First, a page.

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The artificial lamps enhance the architectural features of the building and there is just enough ambient light 20 minutes before sunrise to provide detail in the unlit surroundings.  For about 3-4 minutes, the Memorial looks like a shining jewel box set against a brilliant blue background.  The above image was shot at 6:48 AM about 24 minutes before sunrise.

The next day there was a heavy cloud cover and again things look unpromising.  But clouds can often bring drama to an

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otherwise ordinary image.  So I waited a little longer than I had the previous day in order to get greater detail on the clouds but still retain the special quality of the lighting system working its magic on the exterior and interior of the Memorial.  The above image was photographed at 6:55 AM, about 17 minutes before sunrise.

I should add that aside from weather problems, each day featured an interesting cast of characters that affected my opportunities for shooting.  It surprises most people to learn that the Lincoln Memorial is a very popular place in the early morning.  Most common is the exercise crowd.  The two most impressive in this group were the squad of soldiers in full camouflage and full equipment packs doing laps around the Reflection Pool and a trio of very fit young women who ran up and down the steps of the Memorial for about an hour with only occasional breaks for some stretching exercises.

But I digress.  On the third day the clouds were still with me and I had little choice but to make more lemonade.  At least it had been relatively warm all three days.  I decided to try my luck inside the building since I had very little of that kind of lemonade in my stock inventory.  I found a nice location on the north side of the statue that made it possible to include the key part of the statue, all of

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the dedication text above the statue, and the complete Gettysburg speech on the south wall in the background.  It may be hard to read in this version but when it is fully enlarged to about 30” X 36” the engraved writing is easy to read.  (Technical note: this image is actually 4 separate images merged together into a single image, taken at 7:18 AM, about 7 minutes after sunrise.)  I think this is the best batch of lemonade of the week.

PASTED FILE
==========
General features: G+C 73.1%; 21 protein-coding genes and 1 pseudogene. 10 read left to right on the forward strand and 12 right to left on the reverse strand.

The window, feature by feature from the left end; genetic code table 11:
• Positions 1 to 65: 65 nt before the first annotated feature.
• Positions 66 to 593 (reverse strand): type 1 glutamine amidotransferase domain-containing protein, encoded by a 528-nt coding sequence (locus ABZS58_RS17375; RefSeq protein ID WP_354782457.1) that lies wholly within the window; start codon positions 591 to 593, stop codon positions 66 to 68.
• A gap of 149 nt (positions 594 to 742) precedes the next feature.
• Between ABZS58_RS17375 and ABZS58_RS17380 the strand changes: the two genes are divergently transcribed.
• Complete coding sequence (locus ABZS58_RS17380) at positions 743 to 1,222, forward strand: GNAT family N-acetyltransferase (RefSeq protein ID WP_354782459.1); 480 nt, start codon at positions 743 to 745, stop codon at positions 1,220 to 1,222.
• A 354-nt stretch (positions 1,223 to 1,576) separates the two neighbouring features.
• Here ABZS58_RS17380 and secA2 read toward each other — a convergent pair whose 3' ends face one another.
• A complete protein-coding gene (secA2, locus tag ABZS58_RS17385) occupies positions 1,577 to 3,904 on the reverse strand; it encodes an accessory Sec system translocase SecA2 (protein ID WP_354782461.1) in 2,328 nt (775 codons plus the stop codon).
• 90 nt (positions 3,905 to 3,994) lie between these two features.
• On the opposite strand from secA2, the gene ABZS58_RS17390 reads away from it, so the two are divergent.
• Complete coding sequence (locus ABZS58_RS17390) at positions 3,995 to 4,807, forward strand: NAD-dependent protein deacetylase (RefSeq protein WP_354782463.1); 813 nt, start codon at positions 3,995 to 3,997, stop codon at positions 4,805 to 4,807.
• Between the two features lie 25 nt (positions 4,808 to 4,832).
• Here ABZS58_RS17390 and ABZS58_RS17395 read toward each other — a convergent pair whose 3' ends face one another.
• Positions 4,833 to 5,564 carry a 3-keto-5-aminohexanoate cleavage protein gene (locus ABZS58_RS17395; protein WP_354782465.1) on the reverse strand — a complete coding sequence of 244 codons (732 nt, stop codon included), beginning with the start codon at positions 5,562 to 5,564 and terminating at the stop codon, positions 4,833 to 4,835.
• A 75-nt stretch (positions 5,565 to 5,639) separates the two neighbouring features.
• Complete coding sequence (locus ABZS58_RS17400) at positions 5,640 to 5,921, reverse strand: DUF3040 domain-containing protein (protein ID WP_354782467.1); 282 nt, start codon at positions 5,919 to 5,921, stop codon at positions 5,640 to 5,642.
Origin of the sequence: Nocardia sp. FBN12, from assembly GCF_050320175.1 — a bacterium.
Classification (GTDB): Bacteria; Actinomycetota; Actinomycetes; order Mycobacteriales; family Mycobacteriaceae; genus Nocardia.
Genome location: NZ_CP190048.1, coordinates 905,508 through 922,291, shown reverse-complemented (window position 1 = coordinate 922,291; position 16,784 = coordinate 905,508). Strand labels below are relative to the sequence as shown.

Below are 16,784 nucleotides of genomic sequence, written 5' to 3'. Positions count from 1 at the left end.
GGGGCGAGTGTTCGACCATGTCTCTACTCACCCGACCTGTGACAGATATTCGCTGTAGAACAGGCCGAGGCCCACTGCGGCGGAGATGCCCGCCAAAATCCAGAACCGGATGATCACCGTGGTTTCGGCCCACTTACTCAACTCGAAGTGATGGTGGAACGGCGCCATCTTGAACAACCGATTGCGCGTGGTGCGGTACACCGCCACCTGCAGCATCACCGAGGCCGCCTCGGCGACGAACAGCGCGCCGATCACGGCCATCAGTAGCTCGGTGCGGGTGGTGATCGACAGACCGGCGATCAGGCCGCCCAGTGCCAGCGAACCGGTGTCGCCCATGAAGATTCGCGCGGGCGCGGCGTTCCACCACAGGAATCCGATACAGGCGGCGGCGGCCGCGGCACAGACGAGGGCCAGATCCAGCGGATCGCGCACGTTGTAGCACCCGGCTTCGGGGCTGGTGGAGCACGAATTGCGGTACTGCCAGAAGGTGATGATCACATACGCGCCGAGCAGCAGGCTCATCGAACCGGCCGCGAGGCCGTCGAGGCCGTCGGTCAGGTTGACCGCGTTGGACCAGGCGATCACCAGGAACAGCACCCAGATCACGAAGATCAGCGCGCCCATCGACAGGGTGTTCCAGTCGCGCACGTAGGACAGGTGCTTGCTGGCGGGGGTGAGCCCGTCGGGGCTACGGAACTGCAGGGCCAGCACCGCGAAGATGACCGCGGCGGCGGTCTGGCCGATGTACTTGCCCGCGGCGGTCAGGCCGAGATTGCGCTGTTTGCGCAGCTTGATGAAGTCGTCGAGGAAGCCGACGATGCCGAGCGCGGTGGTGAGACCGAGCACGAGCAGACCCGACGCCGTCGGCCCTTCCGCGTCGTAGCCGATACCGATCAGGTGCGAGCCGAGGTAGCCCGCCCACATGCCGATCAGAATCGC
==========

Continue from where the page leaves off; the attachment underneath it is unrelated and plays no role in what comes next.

Having already disproved the old adage that the “Third Time is the Charm” I ventured out again on Sunday morning, encouraged by the small break in the clouds to the east.  But it was more likely that the best angle this day would be to point the camera toward the Washington Monument.  A mix of clouds and open sky in the east can often bring spectacular sunrises and I thought I would try a different angle, suggested by a fellow photographer on the first day.

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If we insist on sticking with the lemonade analogy, the above image is probably Grade B, but the drawbacks (scaffolding on the Washington Monument, an near-empty Reflection Pool, and a construction crane over the new Museum of African American History) do provide some contextual interest.

So, this morning (March 24) was Day number 5 and if you have read this far, you are probably praying for a happy ending (or any kind of ending).  The forecast called for a sharp drop in temperature, some wind (ugh!) and clear skies.  And they were spot on.  The sequence of pictures below show what happened over a 5-minute period.  So it would appear that both pieces of advice were correct.  When conditions didn’t favor the plan, I was able to capture some images I would otherwise not have gotten.  And by the fact that I kept showing up, I also got the image I was after.

looking west at 7:10:38 AM Sun is partially visible just to north of Washington Monument

looking west at 7:10:38 AM Sun is partially visible just to north of Washington Monument which is behind the camera.

7:14:23 AM Sun is barely visible just to south of Washington Monument

7:14:23 AM Sun is barely visible just to south of Washington Monument

7:18:00 AM Sun is almost completely visible on south side of Washington Monument

7:18:00 AM Sun is almost completely visible on south side of Washington Monument

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7:19:17 AM

Perfect Solar Alignment